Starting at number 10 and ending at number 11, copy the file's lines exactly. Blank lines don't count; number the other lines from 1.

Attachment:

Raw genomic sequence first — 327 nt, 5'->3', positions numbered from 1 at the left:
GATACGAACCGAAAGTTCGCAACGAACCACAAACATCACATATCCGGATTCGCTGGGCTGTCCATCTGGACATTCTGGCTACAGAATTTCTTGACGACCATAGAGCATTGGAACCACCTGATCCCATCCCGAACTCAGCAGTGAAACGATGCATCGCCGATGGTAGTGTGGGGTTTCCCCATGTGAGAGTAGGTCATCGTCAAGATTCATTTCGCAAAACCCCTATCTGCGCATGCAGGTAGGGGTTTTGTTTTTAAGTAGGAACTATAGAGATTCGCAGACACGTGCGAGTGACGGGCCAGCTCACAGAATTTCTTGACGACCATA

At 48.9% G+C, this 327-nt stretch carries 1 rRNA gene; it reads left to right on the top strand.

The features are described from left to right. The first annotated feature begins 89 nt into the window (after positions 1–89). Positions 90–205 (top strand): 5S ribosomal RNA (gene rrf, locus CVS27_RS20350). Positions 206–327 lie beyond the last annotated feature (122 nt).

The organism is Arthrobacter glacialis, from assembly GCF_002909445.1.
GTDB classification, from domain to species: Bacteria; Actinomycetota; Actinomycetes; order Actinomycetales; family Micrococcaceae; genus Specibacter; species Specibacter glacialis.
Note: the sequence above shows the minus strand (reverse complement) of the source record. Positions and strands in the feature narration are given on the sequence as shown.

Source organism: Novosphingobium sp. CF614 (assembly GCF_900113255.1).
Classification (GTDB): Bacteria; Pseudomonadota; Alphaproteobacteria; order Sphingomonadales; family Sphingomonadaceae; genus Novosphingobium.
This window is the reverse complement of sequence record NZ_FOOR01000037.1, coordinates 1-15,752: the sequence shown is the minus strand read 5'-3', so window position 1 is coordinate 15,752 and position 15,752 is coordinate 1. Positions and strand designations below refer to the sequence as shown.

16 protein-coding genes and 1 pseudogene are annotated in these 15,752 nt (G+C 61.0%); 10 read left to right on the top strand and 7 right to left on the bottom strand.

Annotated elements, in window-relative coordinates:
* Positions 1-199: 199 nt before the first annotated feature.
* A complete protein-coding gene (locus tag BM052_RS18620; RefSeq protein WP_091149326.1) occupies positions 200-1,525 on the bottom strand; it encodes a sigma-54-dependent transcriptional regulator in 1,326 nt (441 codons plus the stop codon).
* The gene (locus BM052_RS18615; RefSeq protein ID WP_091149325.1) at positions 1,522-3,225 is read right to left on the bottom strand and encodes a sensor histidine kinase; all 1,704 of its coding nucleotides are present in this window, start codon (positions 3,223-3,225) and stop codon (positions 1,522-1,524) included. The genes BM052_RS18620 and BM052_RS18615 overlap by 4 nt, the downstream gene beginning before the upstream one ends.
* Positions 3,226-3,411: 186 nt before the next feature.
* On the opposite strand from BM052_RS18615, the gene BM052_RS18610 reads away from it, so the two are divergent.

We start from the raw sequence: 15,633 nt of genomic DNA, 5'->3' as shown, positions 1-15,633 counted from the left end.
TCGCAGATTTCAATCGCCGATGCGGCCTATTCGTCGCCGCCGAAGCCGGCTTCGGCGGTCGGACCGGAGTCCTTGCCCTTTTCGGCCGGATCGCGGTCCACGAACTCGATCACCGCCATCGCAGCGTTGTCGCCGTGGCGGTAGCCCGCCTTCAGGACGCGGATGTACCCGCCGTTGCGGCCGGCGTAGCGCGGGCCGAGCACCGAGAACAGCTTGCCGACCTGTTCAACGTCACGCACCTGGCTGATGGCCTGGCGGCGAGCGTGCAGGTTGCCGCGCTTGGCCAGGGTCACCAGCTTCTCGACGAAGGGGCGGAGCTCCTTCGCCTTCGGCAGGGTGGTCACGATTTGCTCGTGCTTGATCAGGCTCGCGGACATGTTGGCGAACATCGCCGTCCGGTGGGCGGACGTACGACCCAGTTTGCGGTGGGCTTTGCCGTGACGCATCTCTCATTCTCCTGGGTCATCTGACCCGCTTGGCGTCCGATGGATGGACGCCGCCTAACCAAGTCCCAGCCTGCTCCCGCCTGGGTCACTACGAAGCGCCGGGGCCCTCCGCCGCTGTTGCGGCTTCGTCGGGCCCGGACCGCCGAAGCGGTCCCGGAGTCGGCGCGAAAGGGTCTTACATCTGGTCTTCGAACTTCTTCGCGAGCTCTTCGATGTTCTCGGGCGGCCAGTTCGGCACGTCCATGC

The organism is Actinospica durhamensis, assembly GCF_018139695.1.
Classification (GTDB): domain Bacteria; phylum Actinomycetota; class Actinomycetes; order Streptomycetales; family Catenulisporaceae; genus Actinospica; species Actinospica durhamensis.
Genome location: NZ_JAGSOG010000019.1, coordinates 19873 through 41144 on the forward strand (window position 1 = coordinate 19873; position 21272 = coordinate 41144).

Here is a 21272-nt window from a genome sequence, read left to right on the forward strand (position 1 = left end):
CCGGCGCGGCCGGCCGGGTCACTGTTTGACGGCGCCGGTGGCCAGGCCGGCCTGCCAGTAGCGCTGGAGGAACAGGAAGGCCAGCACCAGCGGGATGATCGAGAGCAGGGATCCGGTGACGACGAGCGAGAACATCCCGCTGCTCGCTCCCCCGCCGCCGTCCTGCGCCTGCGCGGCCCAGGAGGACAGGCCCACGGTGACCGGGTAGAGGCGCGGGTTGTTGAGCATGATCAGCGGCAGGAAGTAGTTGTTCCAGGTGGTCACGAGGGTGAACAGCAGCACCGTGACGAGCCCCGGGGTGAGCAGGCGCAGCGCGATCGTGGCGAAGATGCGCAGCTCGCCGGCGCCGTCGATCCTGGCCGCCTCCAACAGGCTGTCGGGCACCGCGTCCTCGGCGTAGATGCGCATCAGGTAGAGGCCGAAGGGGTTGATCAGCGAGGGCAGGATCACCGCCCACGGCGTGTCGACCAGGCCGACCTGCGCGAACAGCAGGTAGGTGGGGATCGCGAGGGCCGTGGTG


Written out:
This window is the reverse complement of sequence record NZ_FOOR01000037.1, coordinates 1-15,752: the sequence shown is the minus strand read 5'-3', so window position 1 is coordinate 15,752 and position 15,752 is coordinate 1. Positions and strand designations below refer to the sequence as shown.

16 protein-coding genes and 1 pseudogene are annotated in these 15,752 nt (G+C 61.0%); 10 read left to right on the top strand and 7 right to left on the bottom strand.